Camino de Santiago

The End of the World

August 18, 2016

“See how small you are next to the mountains. Accept what is bigger than you and what you do not understand. The world may appear illogical to you, but it does not follow that it is illogical per se. Our life is not the measure of all things: consider sublime places a reminder of human insignificance and frailty.”
— Alain de Botton (The Art of Travel)

Finisterre – a rocky peninsula on the Atlantic coast of Galicia, 90 km away from Santiago – is the final destination for many pilgrims of the Camino. The Romans believed it to be the end of the known world, hence its peculiar name. This part of the coast, the place of many shipwrecks and deadly storms, is also called Costa da Morte or Coast of Death. As a purifying ritual, pilgrims traditionally burn a piece of their clothing or boots on reaching Finisterre, a way to mark a new beginning of life after the end of the Camino.

I couldn’t think of a better way to end the Camino than here, in perfect stillness, overlooking the ocean. In this unusual place, amid the dramatic scenery, the violent winds and the loud crashing waves, an incredible sense of smallness overtook me. This feeling of overwhelm, however, was a gentle one, a humbling one. One that brings a kind of peace and joy, rather than anxiety and fear.

I was reminded of a concept I had read about in one of my favorite books, The Art of Travel by Alain de Botton: the idea of the sublime.

He says, “the sublime is a feeling provoked by certain kinds of landscape that are very large, very impressive and dangerous. Places like the wide-open oceans, the high mountains, the polar caps. The Sinai Desert, the Grand Canyon. These places do all sorts of things to us. It’s interesting that around the end of the 18th century, people started to say that the feeling that these places provoke in us is a recognizable one and universal one — and a good one. This feeling was described as the feeling of the sublime. There are all sorts of theories about what exactly is needed to have the experience of the sublime. But gathering them all together, essentially what lies at the center of the experience is a feeling of smallness. You are very small and something else is very big and dangerous. You are very vulnerable in the face of something else. Of course, the other thing that tends to make you feel very small and vulnerable is God, traditionally, in our culture. There is an intriguing synchronicity between the rise of the idea of the sublime and the decline of organized religion. The way many people speak of landscape as of the late 18th century is often in quasi-religious tones or actively religious tones.”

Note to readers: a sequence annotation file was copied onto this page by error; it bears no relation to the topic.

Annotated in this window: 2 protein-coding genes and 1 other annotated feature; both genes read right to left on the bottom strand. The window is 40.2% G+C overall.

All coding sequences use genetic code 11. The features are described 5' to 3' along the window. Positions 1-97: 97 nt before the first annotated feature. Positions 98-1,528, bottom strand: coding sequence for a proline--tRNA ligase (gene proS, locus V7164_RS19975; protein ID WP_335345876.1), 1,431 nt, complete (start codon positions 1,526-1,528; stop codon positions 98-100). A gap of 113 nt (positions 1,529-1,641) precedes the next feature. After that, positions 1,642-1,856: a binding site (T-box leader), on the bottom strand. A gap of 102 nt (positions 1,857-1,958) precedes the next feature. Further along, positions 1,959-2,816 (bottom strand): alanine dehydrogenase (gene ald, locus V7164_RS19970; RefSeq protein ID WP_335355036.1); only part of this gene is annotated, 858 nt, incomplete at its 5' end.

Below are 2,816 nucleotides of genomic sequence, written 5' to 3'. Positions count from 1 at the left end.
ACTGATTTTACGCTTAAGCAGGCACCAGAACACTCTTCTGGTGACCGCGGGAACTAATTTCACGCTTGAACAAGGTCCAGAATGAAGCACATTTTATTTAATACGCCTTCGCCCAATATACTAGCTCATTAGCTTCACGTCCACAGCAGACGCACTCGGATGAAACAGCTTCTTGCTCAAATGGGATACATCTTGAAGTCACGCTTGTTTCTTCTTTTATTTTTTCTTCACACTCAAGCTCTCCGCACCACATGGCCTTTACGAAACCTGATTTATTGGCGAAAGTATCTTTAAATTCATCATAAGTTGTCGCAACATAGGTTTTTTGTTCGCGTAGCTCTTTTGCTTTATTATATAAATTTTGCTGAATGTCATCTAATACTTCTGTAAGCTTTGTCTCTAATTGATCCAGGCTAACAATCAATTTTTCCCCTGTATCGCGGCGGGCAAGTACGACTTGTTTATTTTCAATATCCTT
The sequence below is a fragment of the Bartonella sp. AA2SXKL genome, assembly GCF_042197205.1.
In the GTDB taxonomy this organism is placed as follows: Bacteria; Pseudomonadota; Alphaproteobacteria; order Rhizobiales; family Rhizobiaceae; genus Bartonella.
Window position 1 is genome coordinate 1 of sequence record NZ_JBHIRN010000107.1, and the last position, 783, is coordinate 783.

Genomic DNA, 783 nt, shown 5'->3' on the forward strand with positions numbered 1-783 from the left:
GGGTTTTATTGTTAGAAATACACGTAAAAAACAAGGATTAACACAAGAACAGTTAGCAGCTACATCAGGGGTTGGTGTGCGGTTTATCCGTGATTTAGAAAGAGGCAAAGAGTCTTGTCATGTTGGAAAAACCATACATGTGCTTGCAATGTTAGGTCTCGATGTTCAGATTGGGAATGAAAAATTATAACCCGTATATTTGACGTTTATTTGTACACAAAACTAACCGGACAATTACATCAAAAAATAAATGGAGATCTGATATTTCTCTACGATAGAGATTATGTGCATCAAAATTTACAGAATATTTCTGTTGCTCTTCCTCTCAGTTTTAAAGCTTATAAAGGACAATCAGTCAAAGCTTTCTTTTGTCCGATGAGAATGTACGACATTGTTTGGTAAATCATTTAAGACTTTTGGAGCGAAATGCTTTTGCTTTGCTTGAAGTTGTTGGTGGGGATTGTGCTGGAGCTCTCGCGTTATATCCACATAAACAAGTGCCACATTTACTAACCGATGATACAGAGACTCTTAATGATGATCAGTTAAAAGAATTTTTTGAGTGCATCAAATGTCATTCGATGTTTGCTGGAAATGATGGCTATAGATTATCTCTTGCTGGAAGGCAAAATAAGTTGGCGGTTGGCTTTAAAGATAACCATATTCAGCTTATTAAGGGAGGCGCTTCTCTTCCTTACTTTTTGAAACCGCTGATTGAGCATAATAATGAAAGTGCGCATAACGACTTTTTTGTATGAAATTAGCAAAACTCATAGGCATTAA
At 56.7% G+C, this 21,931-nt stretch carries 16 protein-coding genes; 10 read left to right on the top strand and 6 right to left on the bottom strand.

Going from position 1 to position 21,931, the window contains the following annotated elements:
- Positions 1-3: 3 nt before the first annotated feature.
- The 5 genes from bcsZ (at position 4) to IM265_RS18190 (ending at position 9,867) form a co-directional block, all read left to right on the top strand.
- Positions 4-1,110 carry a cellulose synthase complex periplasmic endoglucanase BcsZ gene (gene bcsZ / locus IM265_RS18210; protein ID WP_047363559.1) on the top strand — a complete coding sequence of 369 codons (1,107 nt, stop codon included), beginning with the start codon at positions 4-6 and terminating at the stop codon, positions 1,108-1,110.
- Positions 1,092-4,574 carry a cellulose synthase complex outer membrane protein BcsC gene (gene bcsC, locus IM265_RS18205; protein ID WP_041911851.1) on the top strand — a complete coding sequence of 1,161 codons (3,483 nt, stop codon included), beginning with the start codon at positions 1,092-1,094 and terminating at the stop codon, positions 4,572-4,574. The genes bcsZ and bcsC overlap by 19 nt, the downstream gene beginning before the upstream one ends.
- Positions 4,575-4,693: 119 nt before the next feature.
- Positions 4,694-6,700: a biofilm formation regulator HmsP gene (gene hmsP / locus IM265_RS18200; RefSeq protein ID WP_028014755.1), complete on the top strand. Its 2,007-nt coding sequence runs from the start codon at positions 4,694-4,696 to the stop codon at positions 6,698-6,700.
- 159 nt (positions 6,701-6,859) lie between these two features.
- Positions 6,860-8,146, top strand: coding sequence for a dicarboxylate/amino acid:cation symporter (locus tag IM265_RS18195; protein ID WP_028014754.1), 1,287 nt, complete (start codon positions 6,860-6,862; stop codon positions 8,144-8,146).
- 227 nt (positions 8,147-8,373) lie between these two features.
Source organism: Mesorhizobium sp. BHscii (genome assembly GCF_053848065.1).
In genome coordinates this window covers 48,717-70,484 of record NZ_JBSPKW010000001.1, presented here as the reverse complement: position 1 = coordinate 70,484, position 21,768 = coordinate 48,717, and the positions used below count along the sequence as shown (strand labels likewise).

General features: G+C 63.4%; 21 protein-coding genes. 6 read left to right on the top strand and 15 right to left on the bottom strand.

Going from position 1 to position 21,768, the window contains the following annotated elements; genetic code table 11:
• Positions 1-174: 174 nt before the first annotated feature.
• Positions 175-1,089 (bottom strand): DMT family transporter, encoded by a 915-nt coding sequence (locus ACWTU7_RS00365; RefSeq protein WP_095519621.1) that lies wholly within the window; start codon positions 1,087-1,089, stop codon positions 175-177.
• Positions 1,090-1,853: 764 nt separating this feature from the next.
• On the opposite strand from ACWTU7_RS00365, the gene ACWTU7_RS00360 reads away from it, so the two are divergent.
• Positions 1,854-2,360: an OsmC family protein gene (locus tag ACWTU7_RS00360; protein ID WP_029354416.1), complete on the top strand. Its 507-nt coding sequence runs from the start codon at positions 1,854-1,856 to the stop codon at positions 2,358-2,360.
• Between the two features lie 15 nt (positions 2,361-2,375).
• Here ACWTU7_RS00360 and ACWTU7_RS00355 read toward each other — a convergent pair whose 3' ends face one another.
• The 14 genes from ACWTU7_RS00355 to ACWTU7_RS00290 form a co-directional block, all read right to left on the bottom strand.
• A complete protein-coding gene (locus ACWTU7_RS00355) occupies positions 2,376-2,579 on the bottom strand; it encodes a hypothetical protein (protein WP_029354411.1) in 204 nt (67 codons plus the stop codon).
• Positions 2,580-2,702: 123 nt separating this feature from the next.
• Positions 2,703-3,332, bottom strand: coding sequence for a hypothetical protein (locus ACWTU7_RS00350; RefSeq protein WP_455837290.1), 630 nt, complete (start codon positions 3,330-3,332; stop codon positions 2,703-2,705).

De Botton analyzes this idea extensively in his book, using the philosopher Edmund Burke as his guide. Burke introduced the concept of the sublime in his Philosophical Enquiry into the Origin of Our Ideas of the Sublime and Beautiful (1757), where he theorized about the differences between the beautiful and the sublime, and tied the experience of the sublime to the possibility of pain. The preference of the sublime over the beautiful went on to heavily influence the Romanticism movement.

If you’d like to learn more about this concept, you can watch the School of Life’s video about Edmund Burke on the Sublime, as well as this BBC Radio’s video.

I will leave you with a few other powerful passages from The Art of Travel (find the book here, or audiobook here).

“Sublime places repeat in grand terms a lesson that ordinary life typically introduces viciously: that the universe is mightier than we are, that we are frail and temporary and have no alternative but to accept limitations on our will; that we must bow to necessities greater than ourselves… This is the lesson written into the stones of the desert and the ice fields of the poles. So grandly is it written there that we may come away from such places not crushed but inspired by what lies beyond us, privileged to be subject to such majestic necessities. The sense of awe may even shade into a desire to worship.”

“Sublime places gently move us to acknowledge limitations that we might otherwise encounter with anxiety or anger in the ordinary flow of events. It is not just nature that defies us. Human life is as overwhelming. But it is the vast spaces of nature that perhaps provide us with the finest, the most respectful reminder of all that exceeds us. If we spend time in them, they may help us to accept more graciously the great, unfathomable events that molest our lives and will inevitably return us to dust.”

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